C-terminal 6xHis tagged ectodomain of gH (EBV) protein (a.a. 1-679)
Each vial contains 100 μg of purified protein in PBS.
2-8°C short term, -20°C long term
The Epstein–Barr virus (EBV), also called human herpesvirus 4 (HHV-4), is a virus of the herpes family and is one of the most common viruses in humans. It is best known as the cause of infectious mononucleosis (glandular fever). It is also associated with particular forms of cancer, such as Hodgkin's lymphoma, Burkitt's lymphoma, nasopharyngeal carcinoma, and central nervous system lymphomas associated with HIV. There is evidence that infection with the virus is associated with a higher risk of certain autoimmune diseases, especially dermatomyositis, systemic lupus erythematosus, rheumatoid arthritis and multiple sclerosis. Infection with EBV occurs by the oral transfer of saliva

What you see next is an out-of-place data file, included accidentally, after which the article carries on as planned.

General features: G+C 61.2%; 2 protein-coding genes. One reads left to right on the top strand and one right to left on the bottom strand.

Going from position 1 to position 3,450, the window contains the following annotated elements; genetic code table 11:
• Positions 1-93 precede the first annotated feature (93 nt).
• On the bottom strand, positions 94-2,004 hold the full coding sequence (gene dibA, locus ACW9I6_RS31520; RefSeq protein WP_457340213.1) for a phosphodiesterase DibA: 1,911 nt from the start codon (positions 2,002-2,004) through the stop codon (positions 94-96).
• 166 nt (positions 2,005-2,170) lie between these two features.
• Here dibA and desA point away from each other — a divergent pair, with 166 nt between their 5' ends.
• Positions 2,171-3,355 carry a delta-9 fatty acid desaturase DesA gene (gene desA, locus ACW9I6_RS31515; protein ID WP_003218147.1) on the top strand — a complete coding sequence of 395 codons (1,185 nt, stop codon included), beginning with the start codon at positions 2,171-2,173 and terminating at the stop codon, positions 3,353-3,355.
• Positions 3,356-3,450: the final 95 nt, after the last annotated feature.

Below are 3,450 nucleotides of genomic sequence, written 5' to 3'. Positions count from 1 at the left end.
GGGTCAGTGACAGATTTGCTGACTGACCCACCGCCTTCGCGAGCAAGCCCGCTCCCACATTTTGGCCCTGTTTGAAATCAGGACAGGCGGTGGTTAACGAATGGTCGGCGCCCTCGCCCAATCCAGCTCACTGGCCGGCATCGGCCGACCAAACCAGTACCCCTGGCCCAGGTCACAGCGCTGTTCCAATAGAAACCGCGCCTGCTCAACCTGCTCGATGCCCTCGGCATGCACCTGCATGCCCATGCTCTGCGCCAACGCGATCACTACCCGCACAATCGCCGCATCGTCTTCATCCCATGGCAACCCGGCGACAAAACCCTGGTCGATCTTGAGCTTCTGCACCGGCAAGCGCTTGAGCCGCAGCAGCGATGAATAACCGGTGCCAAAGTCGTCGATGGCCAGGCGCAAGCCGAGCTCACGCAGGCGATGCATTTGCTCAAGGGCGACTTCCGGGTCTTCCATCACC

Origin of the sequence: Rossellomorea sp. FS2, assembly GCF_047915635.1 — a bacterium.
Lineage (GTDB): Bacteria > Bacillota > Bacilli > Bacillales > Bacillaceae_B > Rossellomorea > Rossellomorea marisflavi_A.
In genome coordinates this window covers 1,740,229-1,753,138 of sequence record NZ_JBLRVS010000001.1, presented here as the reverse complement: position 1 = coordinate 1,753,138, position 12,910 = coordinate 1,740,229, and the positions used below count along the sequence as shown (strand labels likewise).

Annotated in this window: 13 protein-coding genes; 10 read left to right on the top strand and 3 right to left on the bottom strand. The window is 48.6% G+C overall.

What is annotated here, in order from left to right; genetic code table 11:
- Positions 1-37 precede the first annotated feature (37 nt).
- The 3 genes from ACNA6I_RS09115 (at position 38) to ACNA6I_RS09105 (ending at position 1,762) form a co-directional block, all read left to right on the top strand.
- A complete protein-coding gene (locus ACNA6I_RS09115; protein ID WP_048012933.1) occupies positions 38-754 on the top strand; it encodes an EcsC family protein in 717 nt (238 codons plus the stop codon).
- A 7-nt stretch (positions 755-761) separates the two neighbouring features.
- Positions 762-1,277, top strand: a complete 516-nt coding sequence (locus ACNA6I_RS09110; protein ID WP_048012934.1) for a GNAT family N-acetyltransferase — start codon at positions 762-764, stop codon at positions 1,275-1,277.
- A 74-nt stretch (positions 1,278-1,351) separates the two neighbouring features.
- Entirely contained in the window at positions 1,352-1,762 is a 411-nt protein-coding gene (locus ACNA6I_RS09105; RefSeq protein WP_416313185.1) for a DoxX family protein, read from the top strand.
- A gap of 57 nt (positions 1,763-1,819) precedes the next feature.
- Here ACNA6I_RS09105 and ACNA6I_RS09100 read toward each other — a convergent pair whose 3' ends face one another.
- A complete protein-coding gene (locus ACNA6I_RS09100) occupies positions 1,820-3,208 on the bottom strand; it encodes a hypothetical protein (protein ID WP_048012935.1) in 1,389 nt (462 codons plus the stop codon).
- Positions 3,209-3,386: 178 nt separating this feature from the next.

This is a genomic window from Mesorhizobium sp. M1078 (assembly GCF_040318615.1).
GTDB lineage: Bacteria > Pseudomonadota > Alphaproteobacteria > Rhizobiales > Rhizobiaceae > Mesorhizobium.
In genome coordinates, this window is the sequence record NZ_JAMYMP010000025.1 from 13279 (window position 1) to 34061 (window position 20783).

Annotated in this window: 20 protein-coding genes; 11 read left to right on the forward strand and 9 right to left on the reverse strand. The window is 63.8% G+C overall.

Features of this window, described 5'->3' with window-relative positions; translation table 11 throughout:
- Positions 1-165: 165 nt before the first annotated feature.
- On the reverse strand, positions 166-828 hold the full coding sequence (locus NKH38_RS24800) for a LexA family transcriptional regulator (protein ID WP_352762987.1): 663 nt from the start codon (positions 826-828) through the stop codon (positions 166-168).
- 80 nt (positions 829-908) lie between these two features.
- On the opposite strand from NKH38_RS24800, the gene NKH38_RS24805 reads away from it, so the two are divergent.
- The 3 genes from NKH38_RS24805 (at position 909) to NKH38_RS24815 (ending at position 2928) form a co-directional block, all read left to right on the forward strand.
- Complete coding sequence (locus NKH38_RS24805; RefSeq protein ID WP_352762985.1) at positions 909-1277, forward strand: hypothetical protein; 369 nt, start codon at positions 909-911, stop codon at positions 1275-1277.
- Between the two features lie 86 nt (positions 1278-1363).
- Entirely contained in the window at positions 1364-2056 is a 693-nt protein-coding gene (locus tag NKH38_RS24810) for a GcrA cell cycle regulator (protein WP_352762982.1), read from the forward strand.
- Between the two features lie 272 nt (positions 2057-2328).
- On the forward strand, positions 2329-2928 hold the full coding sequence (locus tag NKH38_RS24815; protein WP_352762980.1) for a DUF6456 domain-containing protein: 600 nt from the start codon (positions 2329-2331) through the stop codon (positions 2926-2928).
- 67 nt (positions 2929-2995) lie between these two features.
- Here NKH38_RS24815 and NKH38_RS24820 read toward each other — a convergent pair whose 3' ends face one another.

The viral three-part glycoprotein complexes of gHgLgp42 mediate B cell membrane fusion; while the two-part complexes of gHgL mediate epithelial cell membrane fusion. EBV that are made in the B cells have low numbers of the gHgLgp42 complexes as the three-part complexes interact with HLA class II in the endoplasmic reticulum and are degraded. In contrast, EBV from epithelial cells are rich in the three-part complexes because these cells do not have MHC class II. As a result, EBV made from B cells are more infectious to epithelial cells, and EBV made from epithelial cells are more infectious to B cells.
Epstein–Barr virus; Herpesviridae; Gammaherpesvirinae; Lymphocryptovirus; Human herpesvirus 4; HHV-4; EBV; gH/gp42 Complex; gHgp42 Complex